Posted on: 17 February 2015
So you want to purchase a Bible, but you're not sure what to do when you're faced with all the translations on the bookstore shelf. Whether you plan to study the Bible on your own or you're joining a Bible study group from a church like Church of Christ, here's a simple explanation of some of the favorite Bible translations.
Some Bibles are word-for-word translations, meaning the editors have tried to accurately follow the languages of the original texts (Hebrew, Aramaic, and Greek). Other Bibles are thought-for-thought translations, where the editors use more contemporary language and try to help modern-day readers understand the ancient figures of speech that would not make sense to readers today. The thought-for-thought translations are generally easier for the modern reader to understand, while the word-for-word translations are truer to the original language meaning.
The Christian Booksellers Association reports that the five best-selling Bible translations in 2014 are the New International Version, the King James Version, the New King James Version, the New Living Translation, and the English Standard Version.
New International Version (NIV)
The NIV, used by Christians of all ages, is a combination of word-for-word translation and thought-for-thought translation. First published in 1978, the NIV is widely read and considered to be a very trustworthy translation. The NIV has an 7.8-grade reading level.
King James Version (KJV)
The KJV is a word-for-word translation first published in 1611. With its poetic, traditional language, it is generally loved and used by Christians from a wide variety of denominations. The KJV has a 12-grade reading level.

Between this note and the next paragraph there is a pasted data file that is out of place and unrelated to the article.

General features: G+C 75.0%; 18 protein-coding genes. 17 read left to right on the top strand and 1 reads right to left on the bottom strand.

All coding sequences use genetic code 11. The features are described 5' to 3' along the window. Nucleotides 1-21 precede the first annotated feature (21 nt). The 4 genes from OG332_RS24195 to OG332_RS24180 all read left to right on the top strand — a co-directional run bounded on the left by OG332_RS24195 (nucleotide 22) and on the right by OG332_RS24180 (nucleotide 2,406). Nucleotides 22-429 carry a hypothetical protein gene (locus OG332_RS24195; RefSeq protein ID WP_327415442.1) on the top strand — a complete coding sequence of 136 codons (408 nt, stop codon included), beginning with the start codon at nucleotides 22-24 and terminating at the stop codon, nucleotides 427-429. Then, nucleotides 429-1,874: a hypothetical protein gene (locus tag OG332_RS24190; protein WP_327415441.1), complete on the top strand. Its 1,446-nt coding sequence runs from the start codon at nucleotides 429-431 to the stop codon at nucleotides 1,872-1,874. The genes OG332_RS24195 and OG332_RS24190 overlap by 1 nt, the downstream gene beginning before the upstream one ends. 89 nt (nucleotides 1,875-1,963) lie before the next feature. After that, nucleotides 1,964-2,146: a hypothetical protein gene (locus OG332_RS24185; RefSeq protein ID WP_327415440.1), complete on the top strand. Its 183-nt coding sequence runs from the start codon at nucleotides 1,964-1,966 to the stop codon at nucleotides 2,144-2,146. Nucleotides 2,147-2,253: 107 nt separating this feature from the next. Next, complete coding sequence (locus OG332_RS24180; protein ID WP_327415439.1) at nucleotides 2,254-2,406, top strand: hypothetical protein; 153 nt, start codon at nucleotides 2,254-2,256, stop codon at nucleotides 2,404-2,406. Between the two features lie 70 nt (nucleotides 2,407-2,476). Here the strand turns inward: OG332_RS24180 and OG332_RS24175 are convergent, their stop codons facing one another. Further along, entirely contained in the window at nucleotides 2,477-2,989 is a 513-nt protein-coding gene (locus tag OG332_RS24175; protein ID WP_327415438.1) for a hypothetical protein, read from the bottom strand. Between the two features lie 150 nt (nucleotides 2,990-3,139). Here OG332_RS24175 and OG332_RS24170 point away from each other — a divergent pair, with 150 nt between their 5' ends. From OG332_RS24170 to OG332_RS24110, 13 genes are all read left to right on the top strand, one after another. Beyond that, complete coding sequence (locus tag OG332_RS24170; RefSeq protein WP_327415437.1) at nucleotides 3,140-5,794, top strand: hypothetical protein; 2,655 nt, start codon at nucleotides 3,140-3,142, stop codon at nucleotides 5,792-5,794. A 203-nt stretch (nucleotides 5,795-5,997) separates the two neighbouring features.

New King James Version (NKJV)
The NKJV was published in 1982 in an attempt to update the language used in the original KJV. Like the KJV, the NKJV uses word-for-word translation, attempting to hold on to as much of the KVJ language as possible. Using the language of the KJV as their guide, the translators' goal was to produce a more accurate and modern-sounding version of the Bible. This translation is good for readers who like the poetic language of the KJV, but want a more readable Bible. The NKJV has an 8-grade reading level.
New Living Translation (NLT)
Like the NIV, the NLT Bible combines word-for-word and thought-for-thought translation. Published in 1996, the NLT is based on the original Bible languages while using natural-sounding contemporary English. The NLT has a 6.3-grade reading level.
English Standard Version (ESV)
The ESV is a word-for-word translation written for all ages of Bible readers. Published in 2001, it has a reputation for balancing literary excellence and readability. The ESV is an update of the Revised Standard Version translation. The ESV has an 7.4-grade reading level.
For children or people who are just learning English, there are a couple of plain language versions of the Bible that are very popular. The Living Bible and The Message are two paraphrases that are simple to understand and known for their everyday language.Share